cur-mud-geon: anyone who hates hypocrisy and pretense and has the temerity to say so; anyone with the habit of pointing out unpleasant facts in an engaging and humorous manner
The U.S. Supreme Court decided last week on a significant case involving freedom of speech and the impact of money on elections. That decision has caused much wringing of hands on both sides of the issue.
There are those who believe that the court has now opened the floodgates to tons of money being pumped into elections with little or no ability to stem that flow.
There are also those who believe that this decision hits some of the things that the McCain-Feingold bill did that have been problematic.
Whether or not intentional, I have chafed since its signing over some of the things that McCain-Feingold forced upon us. I do not believe that it should be illegal for advertisements that target specific people to be printed or shown within 60 days of an election. This had, and has, the result of helping to retain the incumbent when that deck is more than sufficiently stacked in favor of the incumbents anyway.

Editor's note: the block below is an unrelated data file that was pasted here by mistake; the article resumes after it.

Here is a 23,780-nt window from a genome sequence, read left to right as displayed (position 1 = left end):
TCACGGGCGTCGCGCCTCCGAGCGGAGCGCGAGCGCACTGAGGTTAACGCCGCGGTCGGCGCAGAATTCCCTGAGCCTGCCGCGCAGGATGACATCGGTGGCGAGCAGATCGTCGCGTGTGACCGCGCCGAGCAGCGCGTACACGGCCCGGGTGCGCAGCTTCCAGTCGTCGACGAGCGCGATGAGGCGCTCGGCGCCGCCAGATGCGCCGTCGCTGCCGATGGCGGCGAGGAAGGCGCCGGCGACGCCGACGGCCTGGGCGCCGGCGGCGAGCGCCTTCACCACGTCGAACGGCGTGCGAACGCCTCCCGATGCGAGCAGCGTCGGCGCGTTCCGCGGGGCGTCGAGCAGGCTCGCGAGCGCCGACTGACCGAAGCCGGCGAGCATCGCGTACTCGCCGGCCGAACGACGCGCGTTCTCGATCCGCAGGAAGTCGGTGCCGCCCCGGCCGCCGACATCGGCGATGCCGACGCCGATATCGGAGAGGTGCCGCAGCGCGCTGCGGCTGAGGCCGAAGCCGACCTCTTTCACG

Our government argued that it was prepared to apply such limits to all forms of communication in the public sphere, including the Internet. The idea of limiting our ability to opine and discuss merits openly within sixty days of an election is dangerous, and I believe goes against our First Amendment rights of free speech. Such incremental concessions can be upon us before we realize and, once in place, are very difficult, if not impossible, to change.
The counter-argument is that McCain-Feingold limited the amount of money that could be deployed in election races; the proponents of McCain-Feingold say that it kept corporate money from distorting election races.
To the contrary, McCain-Feingold simply forced that money to find a different way into the debate. The so-called “529” dollars certainly found their way into the debate. Money in elections is similar to water and leaky roofs. It will find its way no matter how hard one tries to stop it.
This decision did provide for the fact that the sources of funds could be made public by action of law. I think that is ample protection for both parties in election campaigns; the source of the dollars tells us much about the message they purchase. The incumbent has virtually all the Aces in his or her hand when running for re-election as it is. We did not, and do not, need to further protect the incumbent.
Giving unfettered control of the rules in elections to politicians gives me a bad feeling as a cynic. We would simply give away our rights to make changes as we, the people, see fit. The idea that the foxes make the rules about the hen houses and their construction is foreign to any thoughts of fairness.